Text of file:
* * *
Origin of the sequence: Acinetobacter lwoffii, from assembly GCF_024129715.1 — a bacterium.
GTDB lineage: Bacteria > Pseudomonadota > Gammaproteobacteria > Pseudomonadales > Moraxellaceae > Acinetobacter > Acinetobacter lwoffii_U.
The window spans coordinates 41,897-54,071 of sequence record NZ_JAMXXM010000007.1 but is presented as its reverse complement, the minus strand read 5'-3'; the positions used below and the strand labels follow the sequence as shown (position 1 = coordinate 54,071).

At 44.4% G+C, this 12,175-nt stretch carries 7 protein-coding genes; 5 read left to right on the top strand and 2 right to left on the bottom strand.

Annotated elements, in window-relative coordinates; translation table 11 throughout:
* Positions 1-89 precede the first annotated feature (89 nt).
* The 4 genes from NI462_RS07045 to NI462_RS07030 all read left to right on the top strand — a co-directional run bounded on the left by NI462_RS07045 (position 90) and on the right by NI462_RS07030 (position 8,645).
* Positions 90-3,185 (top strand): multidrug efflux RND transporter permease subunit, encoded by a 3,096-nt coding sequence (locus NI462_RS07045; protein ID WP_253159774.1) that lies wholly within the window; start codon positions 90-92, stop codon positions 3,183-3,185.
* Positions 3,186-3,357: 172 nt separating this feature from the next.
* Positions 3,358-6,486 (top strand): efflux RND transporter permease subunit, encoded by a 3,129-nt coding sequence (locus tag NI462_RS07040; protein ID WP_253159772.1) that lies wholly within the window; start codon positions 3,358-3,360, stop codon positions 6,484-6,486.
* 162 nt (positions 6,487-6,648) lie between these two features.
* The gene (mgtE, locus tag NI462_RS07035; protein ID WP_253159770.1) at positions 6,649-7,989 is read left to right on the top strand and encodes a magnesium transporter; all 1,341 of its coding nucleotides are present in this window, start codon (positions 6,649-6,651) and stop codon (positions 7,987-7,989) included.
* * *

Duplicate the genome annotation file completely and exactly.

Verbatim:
Origin of the sequence: Acinetobacter lwoffii, from assembly GCF_024129715.1 — a bacterium.
GTDB lineage: Bacteria > Pseudomonadota > Gammaproteobacteria > Pseudomonadales > Moraxellaceae > Acinetobacter > Acinetobacter lwoffii_U.
The window spans coordinates 41,897-54,071 of sequence record NZ_JAMXXM010000007.1 but is presented as its reverse complement, the minus strand read 5'-3'; the positions used below and the strand labels follow the sequence as shown (position 1 = coordinate 54,071).

At 44.4% G+C, this 12,175-nt stretch carries 7 protein-coding genes; 5 read left to right on the top strand and 2 right to left on the bottom strand.

Annotated elements, in window-relative coordinates; translation table 11 throughout:
* Positions 1-89 precede the first annotated feature (89 nt).
* The 4 genes from NI462_RS07045 to NI462_RS07030 all read left to right on the top strand — a co-directional run bounded on the left by NI462_RS07045 (position 90) and on the right by NI462_RS07030 (position 8,645).
* Positions 90-3,185 (top strand): multidrug efflux RND transporter permease subunit, encoded by a 3,096-nt coding sequence (locus NI462_RS07045; protein ID WP_253159774.1) that lies wholly within the window; start codon positions 90-92, stop codon positions 3,183-3,185.
* Positions 3,186-3,357: 172 nt separating this feature from the next.
* Positions 3,358-6,486 (top strand): efflux RND transporter permease subunit, encoded by a 3,129-nt coding sequence (locus tag NI462_RS07040; protein ID WP_253159772.1) that lies wholly within the window; start codon positions 3,358-3,360, stop codon positions 6,484-6,486.
* 162 nt (positions 6,487-6,648) lie between these two features.
* The gene (mgtE, locus tag NI462_RS07035; protein ID WP_253159770.1) at positions 6,649-7,989 is read left to right on the top strand and encodes a magnesium transporter; all 1,341 of its coding nucleotides are present in this window, start codon (positions 6,649-6,651) and stop codon (positions 7,987-7,989) included.